Ebola update: CDC moves to rarely-used highest level of alert

The NYC patient, who was thought to possibly have Ebola, does not.

The CDC said that tests show that he is not infected with the virus.  He had been isolated since it was first suspected that he might have Ebola after showing up in the ER at Mount Sinai Hospital.

The repatriated Spanish priest is now in isolation at a hospital in Spain, and is reported to be ill, but stable.

Brantly and Writebol are still in Emory University Hospital in quarantine.  Emory is prevented from releasing much information on patients’ conditions due to privacy laws.  But Nancy Writebol’s son said that he and other members of the family visited with her yesterday.  He says she is very tired and still fighting the disease. Brantly has apparently requested that no information be released about his condition.

The CDC has moved the Ebola outbreak status to its highest level of alert.  It declared the outbreak a Level 1 activation.  Level 1 activations are only rarely used. In the past, the CDC has declared such high level alerts after Hurricane Katrina and during severe flu pandemics.  This upgrade in classification will allow the CDC to increase its degree of response to the emergency.  It will be sending an additional 50 CDC staff to the area over the next 30 days.

who-logoThis move was sparked by the disease outbreak reaching Nigeria.  The World Health Organization is considering classifying the outbreak as an international public health emergency.  If it does so, that can lead to policies that could cause quarantine procedures to be enforced, halting air travel to affected areas, etc.

ZMapp, the experimental drug that was given to the two US healthcare personnel infected with Ebola, is being sought after by Nigeria and other countries involved in the outbreak.  It is in very limited supply.  More can be made, but it will take time.  In the meantime, the WHO is going to convene a panel of bioethicists to help decide how the drug should be apportioned.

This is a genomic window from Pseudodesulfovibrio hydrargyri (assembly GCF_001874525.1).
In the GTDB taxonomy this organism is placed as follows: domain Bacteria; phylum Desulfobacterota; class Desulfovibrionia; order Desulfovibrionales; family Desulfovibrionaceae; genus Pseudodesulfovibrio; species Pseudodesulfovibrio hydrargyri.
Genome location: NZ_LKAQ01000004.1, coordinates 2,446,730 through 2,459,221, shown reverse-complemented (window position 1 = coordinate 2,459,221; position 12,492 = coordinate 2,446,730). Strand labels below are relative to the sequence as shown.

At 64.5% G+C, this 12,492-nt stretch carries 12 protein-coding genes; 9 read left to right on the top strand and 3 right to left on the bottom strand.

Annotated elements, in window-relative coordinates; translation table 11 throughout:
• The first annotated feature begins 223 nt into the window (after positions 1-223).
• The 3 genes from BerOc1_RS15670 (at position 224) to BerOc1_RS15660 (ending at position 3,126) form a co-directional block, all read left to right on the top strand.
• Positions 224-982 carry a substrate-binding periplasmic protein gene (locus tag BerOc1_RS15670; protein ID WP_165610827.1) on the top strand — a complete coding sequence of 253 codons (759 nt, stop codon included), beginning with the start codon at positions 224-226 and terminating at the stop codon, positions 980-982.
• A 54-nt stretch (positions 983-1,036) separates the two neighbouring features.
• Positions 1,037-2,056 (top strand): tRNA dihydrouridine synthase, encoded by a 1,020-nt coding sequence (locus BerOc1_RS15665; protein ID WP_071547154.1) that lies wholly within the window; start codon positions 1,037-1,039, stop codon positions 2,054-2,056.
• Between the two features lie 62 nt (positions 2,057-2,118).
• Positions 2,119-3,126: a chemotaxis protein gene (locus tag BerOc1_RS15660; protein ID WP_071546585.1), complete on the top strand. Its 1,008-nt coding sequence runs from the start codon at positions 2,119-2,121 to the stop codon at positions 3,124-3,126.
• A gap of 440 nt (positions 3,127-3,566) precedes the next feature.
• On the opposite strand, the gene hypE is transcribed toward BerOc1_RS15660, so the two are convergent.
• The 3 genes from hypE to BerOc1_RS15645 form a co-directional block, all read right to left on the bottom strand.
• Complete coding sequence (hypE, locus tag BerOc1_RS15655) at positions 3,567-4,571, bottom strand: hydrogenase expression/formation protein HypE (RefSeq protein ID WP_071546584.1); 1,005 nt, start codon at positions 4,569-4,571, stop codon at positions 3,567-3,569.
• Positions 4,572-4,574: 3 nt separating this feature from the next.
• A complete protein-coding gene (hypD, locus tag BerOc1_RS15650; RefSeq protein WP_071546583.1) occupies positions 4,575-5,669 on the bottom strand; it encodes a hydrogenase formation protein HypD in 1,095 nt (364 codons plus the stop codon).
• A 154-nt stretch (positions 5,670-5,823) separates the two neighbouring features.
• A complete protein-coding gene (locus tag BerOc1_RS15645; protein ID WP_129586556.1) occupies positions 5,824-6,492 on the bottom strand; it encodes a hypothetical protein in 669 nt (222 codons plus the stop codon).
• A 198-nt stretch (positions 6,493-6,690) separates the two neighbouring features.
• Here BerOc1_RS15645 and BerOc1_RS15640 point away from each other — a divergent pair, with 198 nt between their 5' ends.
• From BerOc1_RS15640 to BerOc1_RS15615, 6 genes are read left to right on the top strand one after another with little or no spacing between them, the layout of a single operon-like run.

A Saudi has died in Jeddah from a viral hemorrhagic fever, like Ebola.  He had recently returned from a business trip to Liberia.  He was hospitalized and quarantined, but continued to deteriorate and died. It is unknown if he did have Ebola, tests are still pending.

In the three nations most severely affected (Liberia, Guinea and Sierra Leone) there is continuing social upheaval, to a degree.  The local police and military are being used to enforce quarantine and screening policies, protect clinics and healthcare workers.  In some areas of these countries they are being used to do a house to house check to see if there may be Ebola patients being kept at  home.  In other areas, they are blockading off Ebola-infected villages to prevent further spread of the disease.

Some families have dumped the bodies of relatives who have (presumably) died from Ebola in the streets rather than calling the health ministry officials to pick them up for cremation.  In other instances, families will drop of a patient suspected of having Ebola at a clinic and then the family will leave the area.  People are afraid of being sent off to be quarantined, fearing that they will get the virus there.  Governments are doing outreach/education campaigns to get the information on the virus out to the citizens.  They have set up hotlines and are posting signs and showing videos to try to get information out to help with containment.

Nigeria, as well as the other countries hard hit with Ebola,  has publicly asked for volunteer healthcare workers to come to Nigeria to help them in case more Ebola cases appear.  Right now, there have been two deaths in Nigeria that may be due to Ebola and about 8 other patients now in quarantine with suspected Ebola.  Sierra Leone, Guinea and Liberia, are very much strapped by this outbreak.  They were poor before the disease started and are in even worse shape now.  All have appealed for help from outside sources.  The WHO will try to increase funding to these countries, or help in sending them medical supplies, food, medications and other necessary supplies.

As of yesterday, there are about 1,700 suspected or confirmed cases of Ebola in the affected regions. There have been about 932 fatalities. That means that about 56% of patients who get Ebola, and are treated in Africa, die from the disease.

Mark Thoma, MD, is a physician who did his residency in internal medicine. Mark has a long history of social activism, and was an early technogeek, and science junkie, after evolving through his nerd phase. Favorite quote: “The most exciting phrase to hear in science... is not 'Eureka!' (I found it!) but 'That's funny.'” - Isaac Asimov

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